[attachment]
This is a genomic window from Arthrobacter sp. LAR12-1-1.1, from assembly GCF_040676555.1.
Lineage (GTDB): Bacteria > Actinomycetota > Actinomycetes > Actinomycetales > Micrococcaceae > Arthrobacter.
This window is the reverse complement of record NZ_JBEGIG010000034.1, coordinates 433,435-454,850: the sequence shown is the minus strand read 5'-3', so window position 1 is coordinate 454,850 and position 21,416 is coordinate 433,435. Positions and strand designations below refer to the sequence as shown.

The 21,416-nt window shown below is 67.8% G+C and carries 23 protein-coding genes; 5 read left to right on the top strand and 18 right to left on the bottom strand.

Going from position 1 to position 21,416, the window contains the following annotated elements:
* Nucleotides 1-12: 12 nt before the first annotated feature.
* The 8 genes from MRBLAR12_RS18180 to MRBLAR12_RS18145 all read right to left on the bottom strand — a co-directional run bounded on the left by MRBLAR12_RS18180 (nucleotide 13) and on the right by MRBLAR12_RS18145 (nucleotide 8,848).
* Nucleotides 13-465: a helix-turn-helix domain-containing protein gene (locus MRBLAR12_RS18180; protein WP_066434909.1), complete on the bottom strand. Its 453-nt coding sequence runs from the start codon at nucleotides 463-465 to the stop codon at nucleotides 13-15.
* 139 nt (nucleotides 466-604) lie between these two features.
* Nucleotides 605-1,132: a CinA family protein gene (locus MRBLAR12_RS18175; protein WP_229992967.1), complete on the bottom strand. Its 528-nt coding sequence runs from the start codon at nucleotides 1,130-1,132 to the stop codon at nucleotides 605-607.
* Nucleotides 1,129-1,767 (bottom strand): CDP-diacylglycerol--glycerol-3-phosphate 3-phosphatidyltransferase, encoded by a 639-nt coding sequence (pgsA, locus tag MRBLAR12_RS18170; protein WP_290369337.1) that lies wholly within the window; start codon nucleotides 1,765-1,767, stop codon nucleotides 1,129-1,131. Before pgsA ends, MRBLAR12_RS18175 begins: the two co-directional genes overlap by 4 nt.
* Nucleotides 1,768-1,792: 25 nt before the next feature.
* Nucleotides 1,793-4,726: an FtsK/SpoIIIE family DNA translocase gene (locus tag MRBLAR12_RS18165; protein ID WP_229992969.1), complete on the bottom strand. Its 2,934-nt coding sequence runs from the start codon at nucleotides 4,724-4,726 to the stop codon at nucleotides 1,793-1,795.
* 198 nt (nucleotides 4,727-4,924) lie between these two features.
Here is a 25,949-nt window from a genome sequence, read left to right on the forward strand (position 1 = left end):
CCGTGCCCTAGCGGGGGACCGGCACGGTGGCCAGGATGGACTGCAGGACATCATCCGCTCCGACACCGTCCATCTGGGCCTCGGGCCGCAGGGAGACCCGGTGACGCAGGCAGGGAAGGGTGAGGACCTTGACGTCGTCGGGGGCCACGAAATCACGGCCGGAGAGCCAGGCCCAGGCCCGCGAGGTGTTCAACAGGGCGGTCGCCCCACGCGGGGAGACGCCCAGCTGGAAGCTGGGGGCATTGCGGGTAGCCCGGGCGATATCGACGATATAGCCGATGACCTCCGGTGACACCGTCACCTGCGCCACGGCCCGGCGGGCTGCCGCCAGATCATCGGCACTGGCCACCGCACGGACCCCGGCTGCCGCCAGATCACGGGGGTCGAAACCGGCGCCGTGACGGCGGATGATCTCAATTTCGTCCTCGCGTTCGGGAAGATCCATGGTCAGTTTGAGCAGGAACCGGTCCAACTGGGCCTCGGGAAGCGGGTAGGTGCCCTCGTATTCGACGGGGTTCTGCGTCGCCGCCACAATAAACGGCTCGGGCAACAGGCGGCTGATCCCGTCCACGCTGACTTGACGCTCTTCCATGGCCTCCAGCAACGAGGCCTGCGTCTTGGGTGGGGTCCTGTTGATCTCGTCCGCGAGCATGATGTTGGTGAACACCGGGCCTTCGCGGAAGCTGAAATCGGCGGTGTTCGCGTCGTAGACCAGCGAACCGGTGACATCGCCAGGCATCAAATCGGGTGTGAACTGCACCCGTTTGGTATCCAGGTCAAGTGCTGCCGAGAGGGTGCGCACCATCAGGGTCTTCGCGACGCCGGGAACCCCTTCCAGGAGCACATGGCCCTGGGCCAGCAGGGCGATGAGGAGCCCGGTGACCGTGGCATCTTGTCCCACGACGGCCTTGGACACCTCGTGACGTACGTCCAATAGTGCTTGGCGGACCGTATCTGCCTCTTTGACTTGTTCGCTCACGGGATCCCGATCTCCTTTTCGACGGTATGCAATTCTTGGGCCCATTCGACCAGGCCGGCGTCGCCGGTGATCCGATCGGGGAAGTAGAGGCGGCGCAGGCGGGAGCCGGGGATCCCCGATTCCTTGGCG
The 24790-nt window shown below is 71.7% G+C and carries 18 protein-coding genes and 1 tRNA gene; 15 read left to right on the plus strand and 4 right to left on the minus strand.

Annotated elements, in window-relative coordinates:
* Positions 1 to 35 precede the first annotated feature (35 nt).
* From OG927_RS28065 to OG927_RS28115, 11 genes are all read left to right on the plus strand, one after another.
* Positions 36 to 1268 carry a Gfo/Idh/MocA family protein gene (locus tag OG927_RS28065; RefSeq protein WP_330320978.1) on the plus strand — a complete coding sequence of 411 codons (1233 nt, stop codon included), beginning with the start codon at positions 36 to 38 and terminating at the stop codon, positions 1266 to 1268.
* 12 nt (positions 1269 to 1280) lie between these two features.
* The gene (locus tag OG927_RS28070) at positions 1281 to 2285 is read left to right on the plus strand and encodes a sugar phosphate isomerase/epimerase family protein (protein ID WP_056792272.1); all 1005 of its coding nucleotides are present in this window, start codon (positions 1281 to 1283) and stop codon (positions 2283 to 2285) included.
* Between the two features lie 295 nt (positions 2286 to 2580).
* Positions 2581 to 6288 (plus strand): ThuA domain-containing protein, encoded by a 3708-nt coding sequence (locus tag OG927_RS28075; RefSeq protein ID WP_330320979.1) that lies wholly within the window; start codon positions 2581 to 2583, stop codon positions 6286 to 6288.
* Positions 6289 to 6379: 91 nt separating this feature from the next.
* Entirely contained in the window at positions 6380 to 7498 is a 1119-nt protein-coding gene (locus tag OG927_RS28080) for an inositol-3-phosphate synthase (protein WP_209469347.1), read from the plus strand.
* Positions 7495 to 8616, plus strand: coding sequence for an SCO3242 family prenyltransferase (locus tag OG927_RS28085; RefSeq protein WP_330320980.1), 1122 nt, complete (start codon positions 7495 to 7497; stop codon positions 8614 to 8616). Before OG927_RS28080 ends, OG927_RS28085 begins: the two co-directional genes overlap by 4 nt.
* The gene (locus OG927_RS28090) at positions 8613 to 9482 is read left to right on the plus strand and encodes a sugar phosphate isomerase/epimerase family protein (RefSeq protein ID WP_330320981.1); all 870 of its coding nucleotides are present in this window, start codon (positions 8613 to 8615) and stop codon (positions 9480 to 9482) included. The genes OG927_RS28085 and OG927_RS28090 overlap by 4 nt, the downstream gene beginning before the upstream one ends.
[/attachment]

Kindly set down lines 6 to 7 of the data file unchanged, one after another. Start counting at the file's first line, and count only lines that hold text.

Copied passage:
* Nucleotides 1-12: 12 nt before the first annotated feature.
* The 8 genes from MRBLAR12_RS18180 to MRBLAR12_RS18145 all read right to left on the bottom strand — a co-directional run bounded on the left by MRBLAR12_RS18180 (nucleotide 13) and on the right by MRBLAR12_RS18145 (nucleotide 8,848).